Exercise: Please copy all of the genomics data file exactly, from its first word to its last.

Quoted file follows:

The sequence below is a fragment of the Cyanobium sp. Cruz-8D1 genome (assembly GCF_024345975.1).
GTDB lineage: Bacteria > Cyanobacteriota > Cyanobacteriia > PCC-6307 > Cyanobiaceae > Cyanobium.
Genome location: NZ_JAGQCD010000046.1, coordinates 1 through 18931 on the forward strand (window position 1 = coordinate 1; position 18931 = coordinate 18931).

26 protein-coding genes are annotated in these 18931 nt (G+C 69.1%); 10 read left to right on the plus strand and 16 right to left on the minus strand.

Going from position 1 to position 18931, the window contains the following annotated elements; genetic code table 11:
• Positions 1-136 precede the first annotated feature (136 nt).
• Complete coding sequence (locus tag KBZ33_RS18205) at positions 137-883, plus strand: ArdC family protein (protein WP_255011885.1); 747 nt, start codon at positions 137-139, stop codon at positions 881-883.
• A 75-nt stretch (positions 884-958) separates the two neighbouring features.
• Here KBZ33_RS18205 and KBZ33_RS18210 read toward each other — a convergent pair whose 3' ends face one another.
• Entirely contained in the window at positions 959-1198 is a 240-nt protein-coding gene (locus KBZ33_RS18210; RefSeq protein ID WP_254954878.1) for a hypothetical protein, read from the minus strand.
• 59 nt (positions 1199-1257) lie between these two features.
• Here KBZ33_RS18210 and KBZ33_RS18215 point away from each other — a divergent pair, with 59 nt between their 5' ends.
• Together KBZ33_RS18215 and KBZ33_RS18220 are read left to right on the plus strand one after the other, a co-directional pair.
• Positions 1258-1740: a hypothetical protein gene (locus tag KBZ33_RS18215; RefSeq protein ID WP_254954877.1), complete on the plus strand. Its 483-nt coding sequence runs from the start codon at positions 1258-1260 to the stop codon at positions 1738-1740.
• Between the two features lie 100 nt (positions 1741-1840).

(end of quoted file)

The sequence below is a fragment of the Cyanobium sp. Cruz-8D1 genome (assembly GCF_024345975.1).
GTDB lineage: Bacteria > Cyanobacteriota > Cyanobacteriia > PCC-6307 > Cyanobiaceae > Cyanobium.
Genome location: NZ_JAGQCD010000046.1, coordinates 1 through 18931 on the forward strand (window position 1 = coordinate 1; position 18931 = coordinate 18931).

26 protein-coding genes are annotated in these 18931 nt (G+C 69.1%); 10 read left to right on the plus strand and 16 right to left on the minus strand.

Going from position 1 to position 18931, the window contains the following annotated elements; genetic code table 11:
• Positions 1-136 precede the first annotated feature (136 nt).
• Complete coding sequence (locus tag KBZ33_RS18205) at positions 137-883, plus strand: ArdC family protein (protein WP_255011885.1); 747 nt, start codon at positions 137-139, stop codon at positions 881-883.
• A 75-nt stretch (positions 884-958) separates the two neighbouring features.
• Here KBZ33_RS18205 and KBZ33_RS18210 read toward each other — a convergent pair whose 3' ends face one another.
• Entirely contained in the window at positions 959-1198 is a 240-nt protein-coding gene (locus KBZ33_RS18210; RefSeq protein ID WP_254954878.1) for a hypothetical protein, read from the minus strand.
• 59 nt (positions 1199-1257) lie between these two features.
• Here KBZ33_RS18210 and KBZ33_RS18215 point away from each other — a divergent pair, with 59 nt between their 5' ends.
• Together KBZ33_RS18215 and KBZ33_RS18220 are read left to right on the plus strand one after the other, a co-directional pair.
• Positions 1258-1740: a hypothetical protein gene (locus tag KBZ33_RS18215; RefSeq protein ID WP_254954877.1), complete on the plus strand. Its 483-nt coding sequence runs from the start codon at positions 1258-1260 to the stop codon at positions 1738-1740.
• Between the two features lie 100 nt (positions 1741-1840).